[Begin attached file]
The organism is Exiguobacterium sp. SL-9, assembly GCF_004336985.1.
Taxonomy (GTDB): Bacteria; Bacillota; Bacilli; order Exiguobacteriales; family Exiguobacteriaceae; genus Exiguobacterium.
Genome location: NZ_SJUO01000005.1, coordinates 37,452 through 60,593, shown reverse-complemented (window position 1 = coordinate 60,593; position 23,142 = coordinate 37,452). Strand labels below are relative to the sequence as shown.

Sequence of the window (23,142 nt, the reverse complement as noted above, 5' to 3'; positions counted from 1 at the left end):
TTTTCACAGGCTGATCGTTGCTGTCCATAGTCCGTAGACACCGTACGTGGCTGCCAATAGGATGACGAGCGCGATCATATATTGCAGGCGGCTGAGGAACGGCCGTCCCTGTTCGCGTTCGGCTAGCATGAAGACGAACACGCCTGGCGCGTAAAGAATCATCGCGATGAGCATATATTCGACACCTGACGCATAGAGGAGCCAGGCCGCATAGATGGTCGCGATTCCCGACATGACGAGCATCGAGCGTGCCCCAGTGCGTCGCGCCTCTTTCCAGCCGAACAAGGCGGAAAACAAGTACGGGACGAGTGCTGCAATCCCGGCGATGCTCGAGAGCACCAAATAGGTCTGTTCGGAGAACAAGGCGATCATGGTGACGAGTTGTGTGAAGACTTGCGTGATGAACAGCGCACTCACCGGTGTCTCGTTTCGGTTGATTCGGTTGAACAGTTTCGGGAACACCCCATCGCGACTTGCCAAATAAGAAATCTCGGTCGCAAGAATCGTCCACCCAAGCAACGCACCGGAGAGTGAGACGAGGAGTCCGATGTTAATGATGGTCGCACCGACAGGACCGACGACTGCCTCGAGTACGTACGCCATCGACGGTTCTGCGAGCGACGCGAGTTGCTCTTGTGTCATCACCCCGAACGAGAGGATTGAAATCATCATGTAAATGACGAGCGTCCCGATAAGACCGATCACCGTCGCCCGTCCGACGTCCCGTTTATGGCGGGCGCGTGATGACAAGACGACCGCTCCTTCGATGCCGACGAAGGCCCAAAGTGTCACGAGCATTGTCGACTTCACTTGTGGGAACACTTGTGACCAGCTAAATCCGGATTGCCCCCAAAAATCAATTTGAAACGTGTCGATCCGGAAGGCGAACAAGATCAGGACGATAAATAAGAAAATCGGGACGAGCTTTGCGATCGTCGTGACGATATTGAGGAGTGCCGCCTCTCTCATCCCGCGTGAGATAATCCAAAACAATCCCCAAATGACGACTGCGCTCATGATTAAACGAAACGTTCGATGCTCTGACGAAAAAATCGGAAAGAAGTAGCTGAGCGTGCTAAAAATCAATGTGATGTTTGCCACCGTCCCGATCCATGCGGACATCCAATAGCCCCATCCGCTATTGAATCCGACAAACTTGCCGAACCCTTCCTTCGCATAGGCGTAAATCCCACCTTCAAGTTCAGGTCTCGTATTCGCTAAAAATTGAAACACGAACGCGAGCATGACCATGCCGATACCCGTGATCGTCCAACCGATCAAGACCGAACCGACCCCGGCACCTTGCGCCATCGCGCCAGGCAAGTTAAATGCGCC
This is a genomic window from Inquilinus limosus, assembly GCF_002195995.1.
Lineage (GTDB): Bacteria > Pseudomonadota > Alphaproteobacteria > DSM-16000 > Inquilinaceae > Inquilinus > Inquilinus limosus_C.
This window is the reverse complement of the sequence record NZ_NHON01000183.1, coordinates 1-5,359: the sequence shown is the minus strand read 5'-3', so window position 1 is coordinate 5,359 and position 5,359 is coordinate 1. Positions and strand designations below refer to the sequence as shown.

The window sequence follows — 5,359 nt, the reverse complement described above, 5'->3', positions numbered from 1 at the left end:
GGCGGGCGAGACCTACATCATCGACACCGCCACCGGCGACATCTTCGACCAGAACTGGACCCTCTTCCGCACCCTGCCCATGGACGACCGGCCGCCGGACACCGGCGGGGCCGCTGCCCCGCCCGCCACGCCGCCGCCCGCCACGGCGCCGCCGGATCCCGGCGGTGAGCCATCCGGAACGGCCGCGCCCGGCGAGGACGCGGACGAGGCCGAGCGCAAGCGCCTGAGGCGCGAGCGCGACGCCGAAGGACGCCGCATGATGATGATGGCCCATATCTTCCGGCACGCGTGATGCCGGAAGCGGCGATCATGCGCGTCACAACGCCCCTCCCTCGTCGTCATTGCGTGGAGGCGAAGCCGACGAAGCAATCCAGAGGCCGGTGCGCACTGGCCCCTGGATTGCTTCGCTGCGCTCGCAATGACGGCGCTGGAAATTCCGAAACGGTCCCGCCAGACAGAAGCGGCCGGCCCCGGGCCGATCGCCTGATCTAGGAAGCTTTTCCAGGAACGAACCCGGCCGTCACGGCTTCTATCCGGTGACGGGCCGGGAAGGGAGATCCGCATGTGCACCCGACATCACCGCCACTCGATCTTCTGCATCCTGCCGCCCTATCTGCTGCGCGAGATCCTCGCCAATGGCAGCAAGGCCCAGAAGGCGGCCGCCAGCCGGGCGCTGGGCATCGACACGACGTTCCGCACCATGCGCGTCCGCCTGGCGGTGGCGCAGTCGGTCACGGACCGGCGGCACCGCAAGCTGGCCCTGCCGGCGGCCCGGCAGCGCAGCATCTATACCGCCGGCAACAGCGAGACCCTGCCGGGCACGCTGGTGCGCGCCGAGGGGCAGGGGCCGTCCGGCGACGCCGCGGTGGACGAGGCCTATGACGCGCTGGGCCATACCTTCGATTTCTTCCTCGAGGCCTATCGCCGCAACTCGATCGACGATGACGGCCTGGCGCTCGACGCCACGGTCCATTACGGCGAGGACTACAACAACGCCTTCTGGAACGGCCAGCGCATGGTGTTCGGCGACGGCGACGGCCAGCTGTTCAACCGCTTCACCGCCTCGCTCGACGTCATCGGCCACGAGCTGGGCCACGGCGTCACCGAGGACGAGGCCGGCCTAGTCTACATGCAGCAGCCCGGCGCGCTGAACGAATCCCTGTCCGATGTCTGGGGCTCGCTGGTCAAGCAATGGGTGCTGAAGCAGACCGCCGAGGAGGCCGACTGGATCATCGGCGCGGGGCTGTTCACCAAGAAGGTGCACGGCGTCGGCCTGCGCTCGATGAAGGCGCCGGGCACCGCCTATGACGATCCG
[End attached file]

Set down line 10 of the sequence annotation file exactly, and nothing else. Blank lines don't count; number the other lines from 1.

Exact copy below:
GGCGGGCGAGACCTACATCATCGACACCGCCACCGGCGACATCTTCGACCAGAACTGGACCCTCTTCCGCACCCTGCCCATGGACGACCGGCCGCCGGACACCGGCGGGGCCGCTGCCCCGCCCGCCACGCCGCCGCCCGCCACGGCGCCGCCGGATCCCGGCGGTGAGCCATCCGGAACGGCCGCGCCCGGCGAGGACGCGGACGAGGCCGAGCGCAAGCGCCTGAGGCGCGAGCGCGACGCCGAAGGACGCCGCATGATGATGATGGCCCATATCTTCCGGCACGCGTGATGCCGGAAGCGGCGATCATGCGCGTCACAACGCCCCTCCCTCGTCGTCATTGCGTGGAGGCGAAGCCGACGAAGCAATCCAGAGGCCGGTGCGCACTGGCCCCTGGATTGCTTCGCTGCGCTCGCAATGACGGCGCTGGAAATTCCGAAACGGTCCCGCCAGACAGAAGCGGCCGGCCCCGGGCCGATCGCCTGATCTAGGAAGCTTTTCCAGGAACGAACCCGGCCGTCACGGCTTCTATCCGGTGACGGGCCGGGAAGGGAGATCCGCATGTGCACCCGACATCACCGCCACTCGATCTTCTGCATCCTGCCGCCCTATCTGCTGCGCGAGATCCTCGCCAATGGCAGCAAGGCCCAGAAGGCGGCCGCCAGCCGGGCGCTGGGCATCGACACGACGTTCCGCACCATGCGCGTCCGCCTGGCGGTGGCGCAGTCGGTCACGGACCGGCGGCACCGCAAGCTGGCCCTGCCGGCGGCCCGGCAGCGCAGCATCTATACCGCCGGCAACAGCGAGACCCTGCCGGGCACGCTGGTGCGCGCCGAGGGGCAGGGGCCGTCCGGCGACGCCGCGGTGGACGAGGCCTATGACGCGCTGGGCCATACCTTCGATTTCTTCCTCGAGGCCTATCGCCGCAACTCGATCGACGATGACGGCCTGGCGCTCGACGCCACGGTCCATTACGGCGAGGACTACAACAACGCCTTCTGGAACGGCCAGCGCATGGTGTTCGGCGACGGCGACGGCCAGCTGTTCAACCGCTTCACCGCCTCGCTCGACGTCATCGGCCACGAGCTGGGCCACGGCGTCACCGAGGACGAGGCCGGCCTAGTCTACATGCAGCAGCCCGGCGCGCTGAACGAATCCCTGTCCGATGTCTGGGGCTCGCTGGTCAAGCAATGGGTGCTGAAGCAGACCGCCGAGGAGGCCGACTGGATCATCGGCGCGGGGCTGTTCACCAAGAAGGTGCACGGCGTCGGCCTGCGCTCGATGAAGGCGCCGGGCACCGCCTATGACGATCCG